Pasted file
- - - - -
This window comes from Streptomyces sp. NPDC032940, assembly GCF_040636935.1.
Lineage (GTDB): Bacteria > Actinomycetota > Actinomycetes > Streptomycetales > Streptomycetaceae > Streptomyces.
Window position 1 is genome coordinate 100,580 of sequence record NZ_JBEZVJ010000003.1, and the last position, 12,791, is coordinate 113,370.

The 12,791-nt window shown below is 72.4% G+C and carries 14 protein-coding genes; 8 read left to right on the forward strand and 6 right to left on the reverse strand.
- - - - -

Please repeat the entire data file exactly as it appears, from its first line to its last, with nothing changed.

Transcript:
This window comes from Streptomyces sp. NPDC032940, assembly GCF_040636935.1.
Lineage (GTDB): Bacteria > Actinomycetota > Actinomycetes > Streptomycetales > Streptomycetaceae > Streptomyces.
Window position 1 is genome coordinate 100,580 of sequence record NZ_JBEZVJ010000003.1, and the last position, 12,791, is coordinate 113,370.

The 12,791-nt window shown below is 72.4% G+C and carries 14 protein-coding genes; 8 read left to right on the forward strand and 6 right to left on the reverse strand.